Sides: Clean Eating Waldorf Salad

This week I’ve been focusing on eating my veggies, especially ones that I don’t eat much of. Celery is one of those things. I tend to only use it in soups, but its one of those great veggies that is full of vitamins and fiber. Much to my surprise, it’s pretty damn good mixed with fruit.

Waldorf Salad is one of those recipes that freak me out also because of the mayo that’s used. Mayo + fruit + celery just doesn’t seem right. Luckily this recipe swaps out the mayo for Greek yogurt, and it’s a great snack to have later in the morning around 11a when your stomach starts craving lunch a little early.

Let’s get started!

1 cup celery, diced (about 3-4 stalks)
2 Granny Smith apples, diced
½ cup chopped walnuts
½ cup grapes, halved
1 single-serve container of plain, nonfat Greek yogurt
¼ of a lemon

Throw the celery, apples, walnuts and grapes into a large tupperware. Squeeze the lemon into the container of yogurt and stir it well. Add the yogurt to the other ingredients, snap on the lid, and shake furiously to mix everything together. Keep chilled until you’re ready to serve.

Waldorf Salad

Waldorf Salad

Pro tip: Keep the walnuts in a bag and when you’re chopping them, take the back of your knife and smash them with your palm instead. This will keep them in one place, and when you’re ready to add them, just pour them from the bag. Less mess!

Smashing walnuts!

Smashing walnuts!

Dinner: Cube Steak

I whipped this original recipe up last weekend before our home bout. I was NSO’ing, so I didn’t really care about what I put into my body. I just wanted something hearty and comforting. I wanted to make cube steak earlier that week, so I had some on hand. I also had some baby portabellas and some leftover onions that needed to be used. Every time I tried to find a recipe for cubed steak I kept being told I needed to use canned soups and soup mixes.

Why is it so hard to make something flavorful and convenient without having to use sodium-packed mixes and canned soups?!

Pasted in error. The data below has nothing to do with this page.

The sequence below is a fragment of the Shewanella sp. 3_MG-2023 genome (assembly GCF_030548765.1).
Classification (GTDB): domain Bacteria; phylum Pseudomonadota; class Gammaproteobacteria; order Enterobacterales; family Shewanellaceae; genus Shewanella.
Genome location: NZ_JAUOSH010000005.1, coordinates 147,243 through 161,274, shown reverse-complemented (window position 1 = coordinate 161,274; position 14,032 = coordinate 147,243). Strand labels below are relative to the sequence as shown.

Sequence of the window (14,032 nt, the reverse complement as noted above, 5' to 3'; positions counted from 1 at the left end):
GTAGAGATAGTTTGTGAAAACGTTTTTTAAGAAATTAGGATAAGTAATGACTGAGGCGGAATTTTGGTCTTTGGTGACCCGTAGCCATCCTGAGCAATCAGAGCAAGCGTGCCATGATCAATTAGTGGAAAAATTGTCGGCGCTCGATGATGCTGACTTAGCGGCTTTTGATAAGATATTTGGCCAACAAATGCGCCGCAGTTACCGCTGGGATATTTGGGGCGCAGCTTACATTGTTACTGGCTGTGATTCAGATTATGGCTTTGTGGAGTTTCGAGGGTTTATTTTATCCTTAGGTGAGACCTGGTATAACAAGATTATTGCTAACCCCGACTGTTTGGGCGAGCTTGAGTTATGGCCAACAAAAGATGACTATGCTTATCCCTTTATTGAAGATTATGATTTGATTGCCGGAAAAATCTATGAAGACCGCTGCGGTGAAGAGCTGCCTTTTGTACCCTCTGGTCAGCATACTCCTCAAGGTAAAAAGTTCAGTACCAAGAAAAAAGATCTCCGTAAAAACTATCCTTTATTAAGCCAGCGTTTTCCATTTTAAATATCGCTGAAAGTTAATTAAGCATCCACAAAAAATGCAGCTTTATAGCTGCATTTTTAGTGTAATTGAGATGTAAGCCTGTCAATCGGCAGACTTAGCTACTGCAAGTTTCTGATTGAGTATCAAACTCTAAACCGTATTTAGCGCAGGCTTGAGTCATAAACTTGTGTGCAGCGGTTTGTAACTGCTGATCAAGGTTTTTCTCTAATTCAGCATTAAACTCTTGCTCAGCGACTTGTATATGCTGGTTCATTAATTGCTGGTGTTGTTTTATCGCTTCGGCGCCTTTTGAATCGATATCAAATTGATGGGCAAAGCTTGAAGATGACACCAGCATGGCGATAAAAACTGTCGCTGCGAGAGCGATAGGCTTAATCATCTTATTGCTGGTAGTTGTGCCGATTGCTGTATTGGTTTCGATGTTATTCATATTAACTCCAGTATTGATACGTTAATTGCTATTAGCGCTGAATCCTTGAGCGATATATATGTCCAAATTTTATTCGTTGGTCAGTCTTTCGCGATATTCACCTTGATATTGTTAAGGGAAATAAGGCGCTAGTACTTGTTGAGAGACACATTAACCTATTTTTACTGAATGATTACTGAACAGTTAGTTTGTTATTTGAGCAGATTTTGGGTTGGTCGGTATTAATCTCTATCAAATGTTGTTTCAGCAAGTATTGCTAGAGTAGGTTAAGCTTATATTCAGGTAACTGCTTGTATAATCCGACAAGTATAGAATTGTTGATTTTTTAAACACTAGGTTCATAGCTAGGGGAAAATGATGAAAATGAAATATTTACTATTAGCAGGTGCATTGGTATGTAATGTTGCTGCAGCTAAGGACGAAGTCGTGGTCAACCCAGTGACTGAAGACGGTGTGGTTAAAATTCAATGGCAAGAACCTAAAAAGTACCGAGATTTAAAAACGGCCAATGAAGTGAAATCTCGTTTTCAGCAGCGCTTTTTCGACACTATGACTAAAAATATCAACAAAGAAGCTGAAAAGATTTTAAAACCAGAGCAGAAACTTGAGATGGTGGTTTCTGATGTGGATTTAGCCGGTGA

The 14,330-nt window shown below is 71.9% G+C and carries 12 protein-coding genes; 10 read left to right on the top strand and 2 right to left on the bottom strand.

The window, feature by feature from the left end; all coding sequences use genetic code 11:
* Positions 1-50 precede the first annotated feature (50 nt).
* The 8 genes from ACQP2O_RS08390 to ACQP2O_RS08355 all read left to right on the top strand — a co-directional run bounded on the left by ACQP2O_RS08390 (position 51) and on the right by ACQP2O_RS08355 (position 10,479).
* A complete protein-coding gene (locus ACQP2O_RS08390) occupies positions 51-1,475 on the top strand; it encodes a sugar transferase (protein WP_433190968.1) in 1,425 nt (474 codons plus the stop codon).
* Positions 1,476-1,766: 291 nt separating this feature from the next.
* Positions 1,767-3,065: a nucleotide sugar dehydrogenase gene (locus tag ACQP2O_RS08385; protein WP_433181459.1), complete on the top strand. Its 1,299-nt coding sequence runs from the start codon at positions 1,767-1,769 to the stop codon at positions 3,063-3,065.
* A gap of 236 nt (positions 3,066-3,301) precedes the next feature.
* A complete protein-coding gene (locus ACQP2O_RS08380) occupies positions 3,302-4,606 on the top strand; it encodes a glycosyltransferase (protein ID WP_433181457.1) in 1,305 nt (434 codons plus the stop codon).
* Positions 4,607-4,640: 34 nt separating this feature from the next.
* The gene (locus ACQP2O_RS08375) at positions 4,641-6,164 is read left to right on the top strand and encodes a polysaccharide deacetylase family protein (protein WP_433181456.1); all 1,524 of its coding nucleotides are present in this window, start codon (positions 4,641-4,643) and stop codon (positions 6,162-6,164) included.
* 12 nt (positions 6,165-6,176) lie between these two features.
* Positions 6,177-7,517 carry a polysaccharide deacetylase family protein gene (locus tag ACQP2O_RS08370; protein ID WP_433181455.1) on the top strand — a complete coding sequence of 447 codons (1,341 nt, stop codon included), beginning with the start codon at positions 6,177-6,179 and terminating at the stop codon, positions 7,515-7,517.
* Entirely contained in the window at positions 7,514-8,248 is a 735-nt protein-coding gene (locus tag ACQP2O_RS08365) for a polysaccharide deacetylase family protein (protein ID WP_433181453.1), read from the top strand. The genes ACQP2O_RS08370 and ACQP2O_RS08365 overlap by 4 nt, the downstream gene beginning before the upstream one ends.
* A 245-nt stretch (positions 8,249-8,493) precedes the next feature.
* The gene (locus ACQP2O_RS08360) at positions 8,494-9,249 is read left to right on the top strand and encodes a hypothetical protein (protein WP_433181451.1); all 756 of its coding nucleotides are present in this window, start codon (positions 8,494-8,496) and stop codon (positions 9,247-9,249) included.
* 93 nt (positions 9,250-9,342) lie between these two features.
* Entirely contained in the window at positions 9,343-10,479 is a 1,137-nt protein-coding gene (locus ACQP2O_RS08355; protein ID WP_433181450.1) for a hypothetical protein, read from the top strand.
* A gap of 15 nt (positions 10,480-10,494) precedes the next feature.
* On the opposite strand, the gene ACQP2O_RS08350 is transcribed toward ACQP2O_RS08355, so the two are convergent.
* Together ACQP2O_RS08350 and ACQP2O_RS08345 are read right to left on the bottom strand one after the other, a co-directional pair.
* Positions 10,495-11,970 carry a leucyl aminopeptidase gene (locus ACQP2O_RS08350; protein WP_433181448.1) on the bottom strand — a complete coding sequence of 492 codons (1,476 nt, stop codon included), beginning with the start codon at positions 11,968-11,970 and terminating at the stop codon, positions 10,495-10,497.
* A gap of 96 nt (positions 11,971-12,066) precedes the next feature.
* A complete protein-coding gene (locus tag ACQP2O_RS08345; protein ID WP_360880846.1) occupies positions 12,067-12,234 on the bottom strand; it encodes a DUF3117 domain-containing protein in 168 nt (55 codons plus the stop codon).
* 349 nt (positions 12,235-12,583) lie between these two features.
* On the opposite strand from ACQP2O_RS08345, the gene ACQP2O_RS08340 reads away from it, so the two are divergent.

Turns out, it’s not. I grabbed my ingredients, took the basics of cube steak, and just started cooking.

Here we go!

You’ll need:

1 lb cube steak
1 cup Portobello mushrooms, sliced
1 onion, sliced
2 cloves of garlic, minced
Salt & Pepper
1 cup of flour
Butter or oil, or in my case bacon drippings (bacon makes it better…)
1 ½ cups of stock

Mushrooms, garlic, and onions. Great start!

Mushrooms, garlic, and onions. Great start!

1. Turn your burner on to medium-high heat. Melt a little butter or oil in the pan, just enough to slick the bottom.

2. Take your cube steak and season each side with salt and pepper. Lay it in a Tupperware bowl that you’ve put the flour into. Knock the sides of the bowl (over the sink!) to shake flour all over the steak. *This method is much easier and less messy than shaking things in a bag.* You could omit the flour, but the flour helps develop the rich gravy that you get at the end. Your call.

Dredging the cubed steak...

Dredging the cubed steak…

3. Fry each cube steak in the pan until each side gets a golden crust, about 5 minutes per side. Remove from the pan and set aside.

This smells amazing...

This smells amazing…

4. Add a little more butter or oil to the pan, again just enough to slick the bottom. Add your mushrooms, garlic, and onions. Sautee until the onions get a golden brown color to them.

More amazing smells...

More amazing smells…

5. Slide the cube steak back in, pour in any drippings that may be left on the plate, and add your stock.